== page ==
Saifuddin Abdullah

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Saifuddin Abdullah
سيف الدين عبدالله
Saifuddin Abdullah in 2020.jpg
Abdullah in September 2020
Chief Secretary of Pakatan Harapan
In office
19 October 2015 – 24 February 2020
PresidentWan Azizah Wan Ismail
LeaderAnwar Ibrahim
ChairmanMahathir Mohamad
Preceded byPosition established
Succeeded bySaifuddin Nasution Ismail
Ministerial roles
2008–2009Deputy Minister of Entrepreneur and Co-operatives Development
2009–2013Deputy Minister of Higher Education
2018–2020Minister of Foreign Affairs
2020–2021Minister of Communications and Multimedia
2021–Minister of Foreign Affairs
Faction represented in Dewan Rakyat
2008–2013Barisan Nasional
2018–2020Pakatan Harapan
2020Malaysian United Indigenous Party
2020–Perikatan Nasional
Personal details
Born
Saifuddin bin Abdullah

(1961-01-27) 27 January 1961 (age 60)
Kampung Sungai Ara, Mentakab, Pahang, Federation of Malaya (now Malaysia)
Political partyUnited Malays National Organisation (UMNO) (until 2015)
People's Justice Party (PKR) (2015-2020)
Malaysian United Indigenous Party (PPBM) (since 2020)
Other political
affiliations
Barisan Nasional (BN) (until 2015)
Pakatan Harapan (PH) (2015-2020)
Perikatan Nasional (PN) (since 2020)
Spouse(s)Datin Norlin Shamsul Bahri
Children1
Alma materUniversity of Malaya
OccupationPolitician
Websitewww.saifuddinabdullah.com.my
Saifuddin Abdullah on Facebook
Saifuddin Abdullah on Parliament of Malaysia

Dato' Saifuddin bin Abdullah (Jawi: سيف الدين بن عبدالله; born 27 January 1961) is a Malaysian politician who has served as Minister of Foreign Affairs for the second term in the Barisan Nasional (BN) administration under Prime Minister Ismail Sabri Yaakob since August 2021. He served his first term in the Pakatan Harapan (PH) administration under former Prime Minister Mahathir Mohamad from July 2018 to the collapse of the PH administration in February 2020. He also served as the Minister of Communications and Multimedia in the Perikatan Nasional (PN) administration under former Prime Minister Muhyiddin Yassin from March 2020 to August 2021 and Member of Parliament (MP) for Indera Mahkota since May 2018. He served as Deputy Minister of Higher Education II and Deputy Minister of Entrepreneur and Co-operatives Development in the Barisan Nasional (BN) administration under former Prime Ministers Abdullah Ahmad Badawi and Najib Razak as well as former Ministers Noh Omar and Mohamed Khaled Nordin from March 2008 to May 2013 and MP for Temerloh from March 2008 to May 2013. He is also a member of the Malaysian United Indigenous Party (BERSATU), a component party of the PN coalition, was member of the People's Justice Party (PKR), a component party of the PH coalition and was member of the United Malays National Organisation (UMNO), a component party of the BN coalition.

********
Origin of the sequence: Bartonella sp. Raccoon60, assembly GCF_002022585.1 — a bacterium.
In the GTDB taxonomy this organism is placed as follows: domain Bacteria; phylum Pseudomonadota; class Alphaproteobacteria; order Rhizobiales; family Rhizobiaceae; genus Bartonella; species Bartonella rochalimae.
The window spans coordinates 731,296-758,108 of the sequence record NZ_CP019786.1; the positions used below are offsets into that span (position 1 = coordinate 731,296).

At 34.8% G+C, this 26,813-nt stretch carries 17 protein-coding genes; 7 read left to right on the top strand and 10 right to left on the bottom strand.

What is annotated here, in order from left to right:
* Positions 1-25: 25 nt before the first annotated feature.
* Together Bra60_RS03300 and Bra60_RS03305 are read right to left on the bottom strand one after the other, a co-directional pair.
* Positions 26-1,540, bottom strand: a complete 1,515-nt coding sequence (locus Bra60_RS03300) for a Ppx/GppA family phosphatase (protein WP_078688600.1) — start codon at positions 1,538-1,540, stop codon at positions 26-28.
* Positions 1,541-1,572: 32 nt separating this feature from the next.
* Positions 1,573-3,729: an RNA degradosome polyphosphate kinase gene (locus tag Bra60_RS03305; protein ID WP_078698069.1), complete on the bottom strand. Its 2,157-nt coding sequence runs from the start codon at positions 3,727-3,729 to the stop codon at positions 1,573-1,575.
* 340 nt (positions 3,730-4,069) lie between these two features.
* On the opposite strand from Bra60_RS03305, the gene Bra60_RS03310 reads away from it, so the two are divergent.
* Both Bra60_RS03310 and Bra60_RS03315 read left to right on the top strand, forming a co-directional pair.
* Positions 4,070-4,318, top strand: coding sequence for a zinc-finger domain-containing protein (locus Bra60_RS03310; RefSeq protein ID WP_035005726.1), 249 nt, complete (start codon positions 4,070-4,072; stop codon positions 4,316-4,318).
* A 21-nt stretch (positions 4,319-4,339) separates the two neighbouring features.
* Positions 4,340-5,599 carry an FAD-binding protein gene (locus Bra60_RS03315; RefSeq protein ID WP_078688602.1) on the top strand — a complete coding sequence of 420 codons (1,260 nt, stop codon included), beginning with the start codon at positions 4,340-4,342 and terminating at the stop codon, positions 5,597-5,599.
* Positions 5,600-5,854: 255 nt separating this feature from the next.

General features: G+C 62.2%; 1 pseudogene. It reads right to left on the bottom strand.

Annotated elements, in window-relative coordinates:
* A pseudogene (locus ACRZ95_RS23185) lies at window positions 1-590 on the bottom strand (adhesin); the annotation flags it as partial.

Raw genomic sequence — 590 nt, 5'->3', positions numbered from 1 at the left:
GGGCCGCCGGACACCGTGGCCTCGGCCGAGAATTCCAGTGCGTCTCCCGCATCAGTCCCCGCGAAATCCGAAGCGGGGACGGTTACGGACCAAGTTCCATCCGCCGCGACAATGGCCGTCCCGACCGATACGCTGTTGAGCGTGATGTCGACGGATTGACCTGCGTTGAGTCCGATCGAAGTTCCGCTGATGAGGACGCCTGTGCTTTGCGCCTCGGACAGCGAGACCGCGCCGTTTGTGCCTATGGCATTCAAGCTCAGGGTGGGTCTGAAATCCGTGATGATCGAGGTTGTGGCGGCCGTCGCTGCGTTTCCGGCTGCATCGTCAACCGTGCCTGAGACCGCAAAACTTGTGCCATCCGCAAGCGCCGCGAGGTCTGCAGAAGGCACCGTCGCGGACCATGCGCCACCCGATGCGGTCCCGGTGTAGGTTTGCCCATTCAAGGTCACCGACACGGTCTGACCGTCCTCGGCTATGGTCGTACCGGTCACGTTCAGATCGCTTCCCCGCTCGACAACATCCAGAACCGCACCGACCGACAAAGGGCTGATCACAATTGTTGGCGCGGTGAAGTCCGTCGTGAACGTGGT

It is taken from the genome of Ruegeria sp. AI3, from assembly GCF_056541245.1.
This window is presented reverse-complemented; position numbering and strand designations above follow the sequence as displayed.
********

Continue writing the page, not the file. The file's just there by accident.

Personal life[edit]

Saifuddin was born to an ustaz father and a schoolteacher mother in Temerloh near Mentakab, Pahang.[1]

Education[edit]

Saifuddin was educated at Sekolah Kebangsaan Abu Bakar Mentakab (1968–73), Malay College Kuala Kangsar - MCKK (1974–80), obtained BA Honors from University of Malaya (1984), Diploma in Translation from Malaysian Translator Association / Dewan Bahasa dan Pustaka (1985) and followed by the Executive Course at Harvard Business School (1995).

Political career[edit]

Saifuddin was elected to Parliament in the 2008 election,[2] and was immediately appointed as a deputy minister,[3] being cited as a future ministerial prospect.[4] He had previously been the Secretary-General of the Malaysian Youth Council.[5] After the election he was appointed as a deputy minister, and was the Deputy Minister of Higher Education in Najib Razak's first term as Prime Minister. During his ministerial tenure, Saifuddin was one of the more moderate and liberal-progressive politicians in Najib's administration.[6][7] He criticised his own government's handling of the Bersih 2.0 rally in 2011, in which over 1,600 protestors were arrested on the streets of Kuala Lumpur.[8] In early 2013, he also stood up for a student who was humiliated by a government-linked panellist at a student forum at the Universiti Utara Malaysia (UUM).[9]

Abdullah speaks with U.S. Secretary of State Michael R. Pompeo in Singapore on August 3, 2018.

Saifuddin's ministerial career was cut short by the 2013 election, when he lost his parliamentary seat to a Pan-Malaysian Islamic Party (PAS) candidate by 1,070 votes.

Saifuddin has written four books on Malaysian politics.[10] After leaving Parliament he joined the University of Malaya as a research fellow, but in 2014, he resigned his position in protest when Malaysia's Education Ministry forced a well-respected professor at the university to resign, reportedly due to research findings critical of the government.[11][12]